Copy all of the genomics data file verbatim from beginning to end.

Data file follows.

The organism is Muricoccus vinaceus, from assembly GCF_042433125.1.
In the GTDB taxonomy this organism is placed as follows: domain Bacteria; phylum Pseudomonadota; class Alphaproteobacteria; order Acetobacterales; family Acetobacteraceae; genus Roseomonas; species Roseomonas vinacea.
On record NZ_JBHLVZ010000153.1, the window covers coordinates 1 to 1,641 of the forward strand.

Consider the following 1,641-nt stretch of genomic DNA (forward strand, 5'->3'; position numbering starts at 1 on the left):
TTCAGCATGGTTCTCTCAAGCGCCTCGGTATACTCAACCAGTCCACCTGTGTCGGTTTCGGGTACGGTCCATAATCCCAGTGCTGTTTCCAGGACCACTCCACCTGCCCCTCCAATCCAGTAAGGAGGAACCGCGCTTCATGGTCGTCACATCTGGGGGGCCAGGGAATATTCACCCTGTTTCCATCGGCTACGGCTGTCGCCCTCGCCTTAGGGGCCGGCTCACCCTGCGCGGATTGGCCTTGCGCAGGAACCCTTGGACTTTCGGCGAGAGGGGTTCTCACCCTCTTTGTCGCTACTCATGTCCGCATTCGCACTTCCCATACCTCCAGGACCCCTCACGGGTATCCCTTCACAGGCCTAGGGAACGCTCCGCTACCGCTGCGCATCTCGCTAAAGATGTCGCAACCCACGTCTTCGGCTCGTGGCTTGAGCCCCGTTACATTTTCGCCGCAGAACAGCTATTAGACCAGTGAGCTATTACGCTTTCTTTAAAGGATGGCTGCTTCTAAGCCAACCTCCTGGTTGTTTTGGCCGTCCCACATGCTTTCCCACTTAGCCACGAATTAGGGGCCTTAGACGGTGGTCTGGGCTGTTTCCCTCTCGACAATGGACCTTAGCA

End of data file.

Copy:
The organism is Muricoccus vinaceus, from assembly GCF_042433125.1.
In the GTDB taxonomy this organism is placed as follows: domain Bacteria; phylum Pseudomonadota; class Alphaproteobacteria; order Acetobacterales; family Acetobacteraceae; genus Roseomonas; species Roseomonas vinacea.
On record NZ_JBHLVZ010000153.1, the window covers coordinates 1 to 1,641 of the forward strand.

Consider the following 1,641-nt stretch of genomic DNA (forward strand, 5'->3'; position numbering starts at 1 on the left):
TTCAGCATGGTTCTCTCAAGCGCCTCGGTATACTCAACCAGTCCACCTGTGTCGGTTTCGGGTACGGTCCATAATCCCAGTGCTGTTTCCAGGACCACTCCACCTGCCCCTCCAATCCAGTAAGGAGGAACCGCGCTTCATGGTCGTCACATCTGGGGGGCCAGGGAATATTCACCCTGTTTCCATCGGCTACGGCTGTCGCCCTCGCCTTAGGGGCCGGCTCACCCTGCGCGGATTGGCCTTGCGCAGGAACCCTTGGACTTTCGGCGAGAGGGGTTCTCACCCTCTTTGTCGCTACTCATGTCCGCATTCGCACTTCCCATACCTCCAGGACCCCTCACGGGTATCCCTTCACAGGCCTAGGGAACGCTCCGCTACCGCTGCGCATCTCGCTAAAGATGTCGCAACCCACGTCTTCGGCTCGTGGCTTGAGCCCCGTTACATTTTCGCCGCAGAACAGCTATTAGACCAGTGAGCTATTACGCTTTCTTTAAAGGATGGCTGCTTCTAAGCCAACCTCCTGGTTGTTTTGGCCGTCCCACATGCTTTCCCACTTAGCCACGAATTAGGGGCCTTAGACGGTGGTCTGGGCTGTTTCCCTCTCGACAATGGACCTTAGCA